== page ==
Deze post heb ik geschreven tijdens mijn eerste kennismaking met Japan in 2014. Inmiddels is mijn website vernieuwd, maar het leek me leuk om mijn oude posts te bewaren en een kijkje te geven in de stappen die ik gezet heb. Vanuit een moeilijke tijd, een sprong in het diepe met angsten, nieuwe ontdekkingen en ervaringen, blijdschap, wederom afscheid, liefde, vriendschap, avontuur en creativiteit. Sorry, deze post is nog niet vertaald in het Nederlands.
The art of waiting in Japan
Waiting tends to be a negative word. But why not give your waiting time a positive twist? It seems Japanese people thought about that and mastered themselves in it. Waiting is never annoying in the land of the rising sun. There are signs everywhere who is supposed to go first and everybody obeys. No pushing or pulling. Nor chaos.
Even waiting for a take away pizza is fun in Japan.
A small table in front of you. Your eyes will rest on it while waiting and gives you something to wonder about. Of course a cherry blossom tree in spring time. The balloons of colorful carp (koinobori) represent children’s day on the 5th of May when families celebrate the healthy growth and happiness of children. The carp was chosen because it symbolizes strength and success.
Or pick a book and just watch funny cat or dog pictures such as ‘my cat in the restaurant’, ‘my cat meeting a strange cat’, ‘my cat visiting a shop’, ‘my cat making funny face’, etcetera. I loved it.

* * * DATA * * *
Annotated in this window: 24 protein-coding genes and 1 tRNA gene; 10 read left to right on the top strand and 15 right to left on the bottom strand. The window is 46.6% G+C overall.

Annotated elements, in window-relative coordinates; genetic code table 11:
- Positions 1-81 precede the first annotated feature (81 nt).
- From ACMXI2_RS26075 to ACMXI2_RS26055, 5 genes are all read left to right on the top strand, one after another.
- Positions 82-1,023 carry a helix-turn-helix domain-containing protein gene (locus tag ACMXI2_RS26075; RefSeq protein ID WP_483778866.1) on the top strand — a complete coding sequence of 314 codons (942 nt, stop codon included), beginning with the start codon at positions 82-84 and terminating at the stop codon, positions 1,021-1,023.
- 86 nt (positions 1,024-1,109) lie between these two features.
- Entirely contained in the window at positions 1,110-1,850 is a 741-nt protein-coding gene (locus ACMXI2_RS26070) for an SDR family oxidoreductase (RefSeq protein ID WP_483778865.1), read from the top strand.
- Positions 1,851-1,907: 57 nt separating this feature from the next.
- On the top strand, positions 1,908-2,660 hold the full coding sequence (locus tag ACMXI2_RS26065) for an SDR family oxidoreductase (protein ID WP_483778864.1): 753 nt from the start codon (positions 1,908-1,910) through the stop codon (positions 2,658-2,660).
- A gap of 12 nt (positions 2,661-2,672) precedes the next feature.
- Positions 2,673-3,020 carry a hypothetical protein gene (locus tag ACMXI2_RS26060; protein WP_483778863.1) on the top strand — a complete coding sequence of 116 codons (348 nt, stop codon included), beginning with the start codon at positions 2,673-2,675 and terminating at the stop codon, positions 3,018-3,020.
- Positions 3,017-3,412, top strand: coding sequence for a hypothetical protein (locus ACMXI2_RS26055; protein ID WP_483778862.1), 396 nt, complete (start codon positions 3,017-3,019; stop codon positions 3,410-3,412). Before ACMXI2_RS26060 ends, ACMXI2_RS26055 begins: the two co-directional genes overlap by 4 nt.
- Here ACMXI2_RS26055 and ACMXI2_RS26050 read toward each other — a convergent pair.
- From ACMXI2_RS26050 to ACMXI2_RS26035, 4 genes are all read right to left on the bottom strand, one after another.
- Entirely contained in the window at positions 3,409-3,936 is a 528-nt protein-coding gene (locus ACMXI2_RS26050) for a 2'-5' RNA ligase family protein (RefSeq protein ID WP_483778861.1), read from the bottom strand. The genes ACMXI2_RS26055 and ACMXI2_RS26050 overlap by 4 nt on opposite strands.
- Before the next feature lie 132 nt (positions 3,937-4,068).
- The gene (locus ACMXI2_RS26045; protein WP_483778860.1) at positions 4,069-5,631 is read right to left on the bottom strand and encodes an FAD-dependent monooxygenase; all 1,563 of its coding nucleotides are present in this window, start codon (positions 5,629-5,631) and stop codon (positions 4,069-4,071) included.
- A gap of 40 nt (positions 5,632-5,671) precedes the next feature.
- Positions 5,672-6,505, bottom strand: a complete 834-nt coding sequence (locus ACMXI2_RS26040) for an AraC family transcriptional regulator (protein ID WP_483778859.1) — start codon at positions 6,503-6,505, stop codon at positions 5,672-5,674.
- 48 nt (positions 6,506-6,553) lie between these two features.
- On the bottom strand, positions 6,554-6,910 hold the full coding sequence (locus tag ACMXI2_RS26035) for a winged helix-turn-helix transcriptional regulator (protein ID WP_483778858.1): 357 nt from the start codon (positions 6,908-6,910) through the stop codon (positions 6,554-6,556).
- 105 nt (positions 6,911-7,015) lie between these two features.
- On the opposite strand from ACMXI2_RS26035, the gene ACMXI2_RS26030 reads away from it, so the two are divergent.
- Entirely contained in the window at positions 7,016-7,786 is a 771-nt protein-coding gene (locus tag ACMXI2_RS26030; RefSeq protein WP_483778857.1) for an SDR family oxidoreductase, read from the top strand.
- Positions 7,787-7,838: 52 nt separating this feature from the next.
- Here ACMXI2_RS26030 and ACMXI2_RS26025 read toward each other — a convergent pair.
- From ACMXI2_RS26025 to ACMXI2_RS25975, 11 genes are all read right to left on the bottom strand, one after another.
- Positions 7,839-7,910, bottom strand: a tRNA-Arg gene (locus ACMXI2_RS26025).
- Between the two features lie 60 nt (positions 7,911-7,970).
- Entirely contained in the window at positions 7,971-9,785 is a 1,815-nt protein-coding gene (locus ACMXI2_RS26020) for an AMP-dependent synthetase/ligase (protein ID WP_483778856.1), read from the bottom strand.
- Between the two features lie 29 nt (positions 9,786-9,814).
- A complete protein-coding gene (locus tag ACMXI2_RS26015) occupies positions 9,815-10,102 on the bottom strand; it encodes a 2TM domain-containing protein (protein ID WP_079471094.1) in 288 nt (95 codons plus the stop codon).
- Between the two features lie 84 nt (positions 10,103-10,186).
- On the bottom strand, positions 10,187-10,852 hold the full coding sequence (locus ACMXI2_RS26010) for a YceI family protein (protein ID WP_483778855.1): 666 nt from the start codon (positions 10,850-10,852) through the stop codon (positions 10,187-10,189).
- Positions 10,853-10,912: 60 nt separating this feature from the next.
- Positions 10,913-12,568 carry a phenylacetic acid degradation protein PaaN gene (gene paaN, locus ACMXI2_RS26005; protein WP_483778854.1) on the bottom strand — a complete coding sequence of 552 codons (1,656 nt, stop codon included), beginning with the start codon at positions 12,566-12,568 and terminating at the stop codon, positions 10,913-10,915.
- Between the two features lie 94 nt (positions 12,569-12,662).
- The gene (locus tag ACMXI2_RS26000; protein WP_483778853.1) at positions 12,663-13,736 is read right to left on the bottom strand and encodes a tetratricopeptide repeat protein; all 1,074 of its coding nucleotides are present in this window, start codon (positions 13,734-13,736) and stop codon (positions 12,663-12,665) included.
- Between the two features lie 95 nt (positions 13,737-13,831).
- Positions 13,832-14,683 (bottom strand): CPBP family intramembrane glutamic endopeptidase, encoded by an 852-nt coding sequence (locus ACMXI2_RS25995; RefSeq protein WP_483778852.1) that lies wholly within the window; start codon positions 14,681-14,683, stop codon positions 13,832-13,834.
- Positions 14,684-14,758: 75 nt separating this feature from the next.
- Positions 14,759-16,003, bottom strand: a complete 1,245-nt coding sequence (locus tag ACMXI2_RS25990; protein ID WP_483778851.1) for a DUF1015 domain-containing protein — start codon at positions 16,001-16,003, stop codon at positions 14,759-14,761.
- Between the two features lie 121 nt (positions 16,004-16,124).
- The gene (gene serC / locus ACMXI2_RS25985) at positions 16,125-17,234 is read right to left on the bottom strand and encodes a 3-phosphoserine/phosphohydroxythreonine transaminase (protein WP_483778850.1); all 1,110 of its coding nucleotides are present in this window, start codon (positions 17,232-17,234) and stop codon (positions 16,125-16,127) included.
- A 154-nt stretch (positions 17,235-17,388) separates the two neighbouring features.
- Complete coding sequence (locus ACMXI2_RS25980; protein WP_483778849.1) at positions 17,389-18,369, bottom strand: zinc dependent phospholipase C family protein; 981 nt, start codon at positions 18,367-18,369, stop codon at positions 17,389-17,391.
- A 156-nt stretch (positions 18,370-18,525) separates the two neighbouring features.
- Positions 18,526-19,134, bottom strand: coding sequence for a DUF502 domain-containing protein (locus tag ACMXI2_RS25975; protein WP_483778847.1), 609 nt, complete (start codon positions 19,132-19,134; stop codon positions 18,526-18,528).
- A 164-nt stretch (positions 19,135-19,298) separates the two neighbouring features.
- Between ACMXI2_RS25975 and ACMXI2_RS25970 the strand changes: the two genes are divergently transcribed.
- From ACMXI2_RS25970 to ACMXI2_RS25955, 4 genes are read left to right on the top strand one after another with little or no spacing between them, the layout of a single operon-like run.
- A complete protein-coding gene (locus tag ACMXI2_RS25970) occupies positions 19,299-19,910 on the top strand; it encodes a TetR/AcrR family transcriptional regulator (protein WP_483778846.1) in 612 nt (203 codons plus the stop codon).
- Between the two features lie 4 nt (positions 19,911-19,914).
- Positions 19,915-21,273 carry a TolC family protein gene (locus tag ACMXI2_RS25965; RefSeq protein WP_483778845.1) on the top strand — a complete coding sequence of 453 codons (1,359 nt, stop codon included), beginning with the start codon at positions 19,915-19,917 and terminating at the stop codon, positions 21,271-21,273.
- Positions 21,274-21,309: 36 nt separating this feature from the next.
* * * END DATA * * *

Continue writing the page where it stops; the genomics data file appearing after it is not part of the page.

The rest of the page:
Waiting for a toilet in Ueno park during Sakura (very crowded cherry blossom watching). A long line of people. Well organized, patient, in control, no complaints.
Even this: waiting for the first subway in the morning after Art night Roppongi was without chaos….
Taking a Shinkansen (bullet train) is an experience you don’t want to miss when you’re in Japan. Waiting for it makes your trip in Japan even more special. Signs on the floor direct the passengers towards their car. You might end up in a new design Shinkansen with foot bath. They are relatively expensive but in compare with trains in Holland these trains are so comfortable, fast (till about 300 km/hour) and always on time. I once took a train earlier by mistake. But no problem, the train attendant changed my ticket by using a small computer. You can count on a Shinkansen.
Maybe I might compare Shinkansen with Japanese culture. Comfortable, clean, well-organized, lots of good food and drinks around and always on time.